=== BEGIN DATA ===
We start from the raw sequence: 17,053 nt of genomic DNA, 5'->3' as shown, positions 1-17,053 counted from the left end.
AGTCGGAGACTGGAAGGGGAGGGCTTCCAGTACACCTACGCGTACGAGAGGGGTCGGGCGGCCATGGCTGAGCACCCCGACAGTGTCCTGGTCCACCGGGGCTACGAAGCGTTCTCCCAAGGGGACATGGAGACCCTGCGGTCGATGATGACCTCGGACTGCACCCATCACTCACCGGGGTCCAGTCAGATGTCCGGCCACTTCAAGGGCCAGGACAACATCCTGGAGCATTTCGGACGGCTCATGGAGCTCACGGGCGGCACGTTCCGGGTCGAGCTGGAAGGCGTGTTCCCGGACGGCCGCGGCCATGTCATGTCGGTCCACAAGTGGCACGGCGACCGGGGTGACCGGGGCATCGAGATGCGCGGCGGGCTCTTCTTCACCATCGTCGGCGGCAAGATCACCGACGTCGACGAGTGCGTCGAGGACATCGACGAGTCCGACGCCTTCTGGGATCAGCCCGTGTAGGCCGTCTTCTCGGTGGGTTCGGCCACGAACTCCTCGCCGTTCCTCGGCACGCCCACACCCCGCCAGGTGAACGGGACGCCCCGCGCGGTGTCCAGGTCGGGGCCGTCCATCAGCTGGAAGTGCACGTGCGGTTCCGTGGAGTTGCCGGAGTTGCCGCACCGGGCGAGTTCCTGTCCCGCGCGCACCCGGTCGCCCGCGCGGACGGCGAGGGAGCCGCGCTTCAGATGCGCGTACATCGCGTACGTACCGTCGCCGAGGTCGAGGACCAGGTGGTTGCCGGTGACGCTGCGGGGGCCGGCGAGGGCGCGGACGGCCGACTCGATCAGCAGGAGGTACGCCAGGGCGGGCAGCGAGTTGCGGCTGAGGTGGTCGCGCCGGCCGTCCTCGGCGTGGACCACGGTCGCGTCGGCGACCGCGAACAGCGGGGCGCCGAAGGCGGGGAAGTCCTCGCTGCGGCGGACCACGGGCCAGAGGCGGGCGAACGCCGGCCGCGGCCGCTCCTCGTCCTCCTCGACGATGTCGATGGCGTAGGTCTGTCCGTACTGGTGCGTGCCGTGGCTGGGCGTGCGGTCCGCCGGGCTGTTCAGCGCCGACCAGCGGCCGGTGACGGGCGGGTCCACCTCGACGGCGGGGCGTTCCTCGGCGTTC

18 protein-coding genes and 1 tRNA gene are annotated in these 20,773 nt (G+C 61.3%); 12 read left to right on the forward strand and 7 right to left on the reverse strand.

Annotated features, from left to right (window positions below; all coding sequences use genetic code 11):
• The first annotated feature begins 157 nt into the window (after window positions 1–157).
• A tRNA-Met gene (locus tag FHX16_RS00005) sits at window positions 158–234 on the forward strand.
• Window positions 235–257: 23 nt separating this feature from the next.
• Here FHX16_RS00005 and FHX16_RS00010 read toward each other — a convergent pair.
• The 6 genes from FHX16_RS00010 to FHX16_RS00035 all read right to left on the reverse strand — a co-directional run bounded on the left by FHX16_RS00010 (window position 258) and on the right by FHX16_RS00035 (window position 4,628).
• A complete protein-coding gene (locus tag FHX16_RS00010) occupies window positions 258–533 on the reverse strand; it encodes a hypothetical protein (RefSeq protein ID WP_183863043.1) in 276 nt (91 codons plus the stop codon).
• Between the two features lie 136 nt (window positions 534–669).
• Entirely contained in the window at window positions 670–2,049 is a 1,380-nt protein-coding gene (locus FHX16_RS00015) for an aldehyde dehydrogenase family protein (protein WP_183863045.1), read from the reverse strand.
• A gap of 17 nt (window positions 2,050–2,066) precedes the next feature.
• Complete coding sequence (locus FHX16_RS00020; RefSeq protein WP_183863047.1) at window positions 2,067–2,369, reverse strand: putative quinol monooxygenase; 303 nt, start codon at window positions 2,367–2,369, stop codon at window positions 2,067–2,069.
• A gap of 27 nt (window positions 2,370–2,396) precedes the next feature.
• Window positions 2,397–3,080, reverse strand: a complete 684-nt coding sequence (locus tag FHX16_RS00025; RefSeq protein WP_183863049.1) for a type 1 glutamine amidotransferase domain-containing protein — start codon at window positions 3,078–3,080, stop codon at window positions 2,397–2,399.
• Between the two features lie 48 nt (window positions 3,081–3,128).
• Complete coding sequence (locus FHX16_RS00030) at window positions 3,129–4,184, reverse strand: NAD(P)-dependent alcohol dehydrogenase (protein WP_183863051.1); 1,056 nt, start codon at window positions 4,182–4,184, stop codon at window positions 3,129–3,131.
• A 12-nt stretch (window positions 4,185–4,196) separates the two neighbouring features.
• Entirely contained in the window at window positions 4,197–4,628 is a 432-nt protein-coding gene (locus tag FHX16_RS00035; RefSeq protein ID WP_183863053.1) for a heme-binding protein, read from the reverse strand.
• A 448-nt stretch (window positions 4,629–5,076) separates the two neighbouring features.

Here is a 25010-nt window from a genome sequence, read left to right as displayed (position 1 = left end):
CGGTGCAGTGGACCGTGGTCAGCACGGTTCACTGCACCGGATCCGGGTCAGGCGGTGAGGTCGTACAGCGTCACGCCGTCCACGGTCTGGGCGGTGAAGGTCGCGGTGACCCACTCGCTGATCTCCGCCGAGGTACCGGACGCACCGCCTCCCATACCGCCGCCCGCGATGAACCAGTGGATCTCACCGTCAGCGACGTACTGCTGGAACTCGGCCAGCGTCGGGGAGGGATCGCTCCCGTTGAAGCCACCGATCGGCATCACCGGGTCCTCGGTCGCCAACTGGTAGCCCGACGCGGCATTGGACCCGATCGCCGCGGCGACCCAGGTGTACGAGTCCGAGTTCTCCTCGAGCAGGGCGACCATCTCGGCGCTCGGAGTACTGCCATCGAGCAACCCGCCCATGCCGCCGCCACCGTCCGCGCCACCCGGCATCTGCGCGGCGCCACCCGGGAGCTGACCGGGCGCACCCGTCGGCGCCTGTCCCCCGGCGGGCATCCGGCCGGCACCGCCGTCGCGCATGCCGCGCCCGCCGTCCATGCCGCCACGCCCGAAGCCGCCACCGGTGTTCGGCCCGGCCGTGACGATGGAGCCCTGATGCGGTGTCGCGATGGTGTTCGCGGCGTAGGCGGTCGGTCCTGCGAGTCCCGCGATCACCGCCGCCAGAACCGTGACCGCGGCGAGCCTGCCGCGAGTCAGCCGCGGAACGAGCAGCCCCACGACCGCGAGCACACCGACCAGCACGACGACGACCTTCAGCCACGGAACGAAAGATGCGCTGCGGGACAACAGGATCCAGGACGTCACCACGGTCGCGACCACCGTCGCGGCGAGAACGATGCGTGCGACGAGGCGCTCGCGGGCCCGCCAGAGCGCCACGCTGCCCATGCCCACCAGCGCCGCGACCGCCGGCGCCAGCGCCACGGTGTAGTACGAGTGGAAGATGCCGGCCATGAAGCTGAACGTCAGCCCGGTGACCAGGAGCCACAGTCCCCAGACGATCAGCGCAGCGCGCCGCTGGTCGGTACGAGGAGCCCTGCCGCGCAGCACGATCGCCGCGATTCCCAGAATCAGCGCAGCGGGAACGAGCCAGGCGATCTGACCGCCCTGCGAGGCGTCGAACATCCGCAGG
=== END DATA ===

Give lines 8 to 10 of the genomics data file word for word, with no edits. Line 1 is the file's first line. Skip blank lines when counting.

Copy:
• Here FHX16_RS00005 and FHX16_RS00010 read toward each other — a convergent pair.
• The 6 genes from FHX16_RS00010 to FHX16_RS00035 all read right to left on the reverse strand — a co-directional run bounded on the left by FHX16_RS00010 (window position 258) and on the right by FHX16_RS00035 (window position 4,628).
• A complete protein-coding gene (locus tag FHX16_RS00010) occupies window positions 258–533 on the reverse strand; it encodes a hypothetical protein (RefSeq protein ID WP_183863043.1) in 276 nt (91 codons plus the stop codon).